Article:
The characters are scripted, but the places are real, and part of the film’s thrill, especially when coupled with Hausner’s often inscrutable attitude towards the place, is to watch her drama unfolding in such a location, both creepy and magical, dour and uplifting. Hausner has been given a privilege and she uses it wisely.
Gradually, though, the drama tightens around Christine, whom we observe at closer quarters than the others. She is frail, pretty and blonde; she’s also living with multiple sclerosis and is unable to move her body below the neck. Christine’s religious beliefs are unclear (‘I prefer the cultural trips,’ she says) but the pilgrimage is having a strange effect on her and soon she’s the focus of everyone’s attention. Are we witnessing a miracle? Is Christine manipulating the situation? Is she really ill? And are we cruel even to entertain that last thought?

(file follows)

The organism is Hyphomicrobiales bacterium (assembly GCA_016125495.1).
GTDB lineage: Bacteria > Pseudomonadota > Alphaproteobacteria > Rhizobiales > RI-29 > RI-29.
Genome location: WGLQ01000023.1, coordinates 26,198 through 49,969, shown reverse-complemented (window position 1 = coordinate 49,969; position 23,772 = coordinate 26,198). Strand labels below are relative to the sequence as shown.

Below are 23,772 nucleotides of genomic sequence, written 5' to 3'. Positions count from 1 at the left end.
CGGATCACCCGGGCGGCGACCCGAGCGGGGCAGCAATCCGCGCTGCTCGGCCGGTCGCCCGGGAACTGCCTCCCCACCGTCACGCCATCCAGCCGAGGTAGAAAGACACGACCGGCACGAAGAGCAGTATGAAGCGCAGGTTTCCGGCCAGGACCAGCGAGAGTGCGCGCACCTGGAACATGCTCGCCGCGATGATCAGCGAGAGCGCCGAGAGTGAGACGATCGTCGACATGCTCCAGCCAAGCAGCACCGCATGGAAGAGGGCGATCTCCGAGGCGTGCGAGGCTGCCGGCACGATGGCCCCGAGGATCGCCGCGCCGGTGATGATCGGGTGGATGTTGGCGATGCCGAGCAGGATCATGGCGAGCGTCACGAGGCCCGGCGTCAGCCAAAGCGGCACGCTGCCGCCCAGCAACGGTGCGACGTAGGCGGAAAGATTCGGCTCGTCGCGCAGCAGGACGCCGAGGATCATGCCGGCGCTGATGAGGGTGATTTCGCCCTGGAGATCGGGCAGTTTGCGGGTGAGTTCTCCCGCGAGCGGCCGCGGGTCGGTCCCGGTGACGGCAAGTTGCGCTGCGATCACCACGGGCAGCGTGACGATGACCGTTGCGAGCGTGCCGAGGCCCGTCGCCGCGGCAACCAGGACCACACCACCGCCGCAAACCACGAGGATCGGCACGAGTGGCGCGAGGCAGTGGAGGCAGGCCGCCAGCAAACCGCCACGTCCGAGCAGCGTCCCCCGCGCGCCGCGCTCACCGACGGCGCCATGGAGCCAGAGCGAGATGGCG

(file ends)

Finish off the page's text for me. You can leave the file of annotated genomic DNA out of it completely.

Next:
The beauty of Hausner’s film is that just when you think she’s going to take a sneering swipe at Lourdes, its tacky trinkets and deluded visitors, the film takes a much less easy – and more inquiring – turn. Like Haneke, Hausner is more comfortable opening a debate than closing it. Some things are clear, though. Her photography is exquisite, evoking religious icons, and her mastery of directing such a group of actors at this exceptional location allows the film to maintain a strong ensemble feel while never losing sight of the mysterious story at its core. There’s also a delicious streak of black humour that runs through the film and stops it from becoming too pious or maudlin. The result is a provocative and surprising pleasure that may persuade even the most hardened rationalists to reconsider what religion means as a sanctity to those who have few other choices in life.